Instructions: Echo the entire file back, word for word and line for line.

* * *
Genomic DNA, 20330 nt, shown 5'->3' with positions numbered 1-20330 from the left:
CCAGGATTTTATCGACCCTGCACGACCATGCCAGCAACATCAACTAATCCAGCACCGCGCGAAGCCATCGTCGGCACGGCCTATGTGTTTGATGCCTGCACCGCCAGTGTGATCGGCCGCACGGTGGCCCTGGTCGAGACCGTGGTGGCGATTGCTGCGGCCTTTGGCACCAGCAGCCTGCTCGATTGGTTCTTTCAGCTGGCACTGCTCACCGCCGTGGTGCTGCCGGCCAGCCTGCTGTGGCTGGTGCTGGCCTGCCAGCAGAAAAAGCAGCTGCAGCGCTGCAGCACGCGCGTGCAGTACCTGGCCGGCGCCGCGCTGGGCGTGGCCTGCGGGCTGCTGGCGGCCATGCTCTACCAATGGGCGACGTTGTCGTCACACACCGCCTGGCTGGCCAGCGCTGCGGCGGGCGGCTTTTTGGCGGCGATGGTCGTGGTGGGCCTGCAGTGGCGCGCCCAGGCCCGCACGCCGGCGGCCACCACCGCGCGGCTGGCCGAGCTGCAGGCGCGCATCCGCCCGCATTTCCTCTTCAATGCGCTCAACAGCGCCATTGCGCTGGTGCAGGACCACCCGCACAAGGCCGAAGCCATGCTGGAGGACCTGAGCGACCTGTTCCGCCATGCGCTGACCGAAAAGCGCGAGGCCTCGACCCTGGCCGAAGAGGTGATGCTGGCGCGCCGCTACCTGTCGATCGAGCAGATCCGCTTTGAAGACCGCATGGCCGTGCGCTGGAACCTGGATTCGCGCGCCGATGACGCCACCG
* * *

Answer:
Genomic DNA, 20330 nt, shown 5'->3' with positions numbered 1-20330 from the left:
CCAGGATTTTATCGACCCTGCACGACCATGCCAGCAACATCAACTAATCCAGCACCGCGCGAAGCCATCGTCGGCACGGCCTATGTGTTTGATGCCTGCACCGCCAGTGTGATCGGCCGCACGGTGGCCCTGGTCGAGACCGTGGTGGCGATTGCTGCGGCCTTTGGCACCAGCAGCCTGCTCGATTGGTTCTTTCAGCTGGCACTGCTCACCGCCGTGGTGCTGCCGGCCAGCCTGCTGTGGCTGGTGCTGGCCTGCCAGCAGAAAAAGCAGCTGCAGCGCTGCAGCACGCGCGTGCAGTACCTGGCCGGCGCCGCGCTGGGCGTGGCCTGCGGGCTGCTGGCGGCCATGCTCTACCAATGGGCGACGTTGTCGTCACACACCGCCTGGCTGGCCAGCGCTGCGGCGGGCGGCTTTTTGGCGGCGATGGTCGTGGTGGGCCTGCAGTGGCGCGCCCAGGCCCGCACGCCGGCGGCCACCACCGCGCGGCTGGCCGAGCTGCAGGCGCGCATCCGCCCGCATTTCCTCTTCAATGCGCTCAACAGCGCCATTGCGCTGGTGCAGGACCACCCGCACAAGGCCGAAGCCATGCTGGAGGACCTGAGCGACCTGTTCCGCCATGCGCTGACCGAAAAGCGCGAGGCCTCGACCCTGGCCGAAGAGGTGATGCTGGCGCGCCGCTACCTGTCGATCGAGCAGATCCGCTTTGAAGACCGCATGGCCGTGCGCTGGAACCTGGATTCGCGCGCCGATGACGCCACCG